Fiji needs own media model

Thakur Ranjit Singh Auckland, New Zealand Bruce Hill of Radio Australia (RA) must be laughing all the way to a RA microphone, tapping happily all the way to a RA
10 May 2012 09:53

Thakur Ranjit Singh
Auckland, New Zealand

Bruce Hill of Radio Australia (RA) must be laughing all the way to a RA microphone, tapping happily all the way to a RA laptop and patting on his back for the success of “conflict journalism” model in Fiji that Australia and some media educators want imposed on Fiji.
The scrap and media wars that did not eventuate in PINA conference is taking place now, a month after the event. That is the power of conflict journalism that has been sinking democracies embroiled in conflicts in Third World Countries.
It is indeed an honour to be officiously marked yet again despite gaining Masters in Communication Studies with Honours. Dr Mark Edge questions the “scholarliness” of my research.
Similarly one can question the credibility of his doctoral thesis, because as an academic, an educator and an examiner, he must know that two examiners examining the same thesis can come with completely separate results. Therefore to be judged that my thesis was not a scholarly enough would not have me lose any sleep as I am not an academic out for another feather in my cap or pleasing my superiors.
Dr Edge vehemently maintains that development journalism has no place in Fiji. I wonder what he knows about this subject. He supports a supposedly free media despite, I suppose, knowing that this has caused havoc in Fiji.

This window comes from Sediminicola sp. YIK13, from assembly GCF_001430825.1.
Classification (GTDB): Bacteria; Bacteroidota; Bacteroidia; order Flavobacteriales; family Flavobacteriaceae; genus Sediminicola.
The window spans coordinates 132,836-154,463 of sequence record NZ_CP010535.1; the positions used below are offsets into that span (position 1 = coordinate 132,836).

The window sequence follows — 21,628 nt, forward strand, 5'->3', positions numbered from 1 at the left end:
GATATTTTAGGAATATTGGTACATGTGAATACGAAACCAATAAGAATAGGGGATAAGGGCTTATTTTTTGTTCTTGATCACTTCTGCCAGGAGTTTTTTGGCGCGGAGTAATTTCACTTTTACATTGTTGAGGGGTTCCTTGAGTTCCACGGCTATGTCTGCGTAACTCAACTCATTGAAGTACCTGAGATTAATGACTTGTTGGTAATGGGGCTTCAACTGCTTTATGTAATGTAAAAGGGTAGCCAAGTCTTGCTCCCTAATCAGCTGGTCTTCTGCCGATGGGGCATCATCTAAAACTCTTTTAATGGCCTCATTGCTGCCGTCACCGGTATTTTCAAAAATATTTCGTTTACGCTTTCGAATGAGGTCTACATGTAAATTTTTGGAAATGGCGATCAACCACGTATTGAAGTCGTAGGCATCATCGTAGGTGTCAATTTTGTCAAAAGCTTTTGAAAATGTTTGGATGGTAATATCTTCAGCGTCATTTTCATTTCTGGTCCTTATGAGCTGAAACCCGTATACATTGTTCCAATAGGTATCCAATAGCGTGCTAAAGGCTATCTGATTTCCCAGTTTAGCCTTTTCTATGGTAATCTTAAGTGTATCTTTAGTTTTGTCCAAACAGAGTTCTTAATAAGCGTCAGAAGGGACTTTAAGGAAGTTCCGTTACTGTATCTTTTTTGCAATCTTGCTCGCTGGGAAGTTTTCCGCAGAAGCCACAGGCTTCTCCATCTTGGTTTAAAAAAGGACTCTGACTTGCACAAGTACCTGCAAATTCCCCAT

He has never experienced the coup and racial hatred of 1987. He has not experienced Sunday bans and roadblocks to enforce this hypocrisy. Neither has he any appreciation of hatred preached from the pulpits of some Methodist Churches.
He has no experience of sitting in the Toorak Road office of the Daily Post in 2000 and listening to the breaking glass and advancing crowd of looters who were burning Suva City. He has never made that call to the military camp for help and was told that they could not intervene until requested by police.
He does not know that the then Commissioner of Police was missing in action on that fateful day despite warning the Government that a march may end up in trouble. Neither does he know that police on  May 19, 2000 did not have an operation order in place.